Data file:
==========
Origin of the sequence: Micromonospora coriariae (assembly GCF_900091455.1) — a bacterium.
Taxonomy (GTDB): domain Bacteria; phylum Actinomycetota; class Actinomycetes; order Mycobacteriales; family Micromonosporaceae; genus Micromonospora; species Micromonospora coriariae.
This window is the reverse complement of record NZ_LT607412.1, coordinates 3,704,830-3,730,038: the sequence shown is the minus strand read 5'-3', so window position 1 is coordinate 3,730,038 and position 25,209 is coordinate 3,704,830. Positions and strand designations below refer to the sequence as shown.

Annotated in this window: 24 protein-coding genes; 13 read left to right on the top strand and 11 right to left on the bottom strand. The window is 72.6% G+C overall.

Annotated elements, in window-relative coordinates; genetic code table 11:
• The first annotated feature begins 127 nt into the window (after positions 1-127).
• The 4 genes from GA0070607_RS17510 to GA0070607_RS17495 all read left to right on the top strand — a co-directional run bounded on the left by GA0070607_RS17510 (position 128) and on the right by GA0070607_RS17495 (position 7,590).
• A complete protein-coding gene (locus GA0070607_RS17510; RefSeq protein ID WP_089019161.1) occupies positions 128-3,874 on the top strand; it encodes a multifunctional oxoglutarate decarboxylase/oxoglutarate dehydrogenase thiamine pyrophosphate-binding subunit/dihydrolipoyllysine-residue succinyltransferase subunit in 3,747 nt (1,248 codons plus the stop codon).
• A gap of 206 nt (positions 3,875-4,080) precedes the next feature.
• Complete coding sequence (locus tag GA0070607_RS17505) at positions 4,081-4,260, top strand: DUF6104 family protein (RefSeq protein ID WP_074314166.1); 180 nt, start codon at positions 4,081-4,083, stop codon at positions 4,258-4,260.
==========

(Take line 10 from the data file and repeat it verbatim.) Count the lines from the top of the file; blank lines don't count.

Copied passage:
• Complete coding sequence (locus tag GA0070607_RS17505) at positions 4,081-4,260, top strand: DUF6104 family protein (RefSeq protein ID WP_074314166.1); 180 nt, start codon at positions 4,081-4,083, stop codon at positions 4,258-4,260.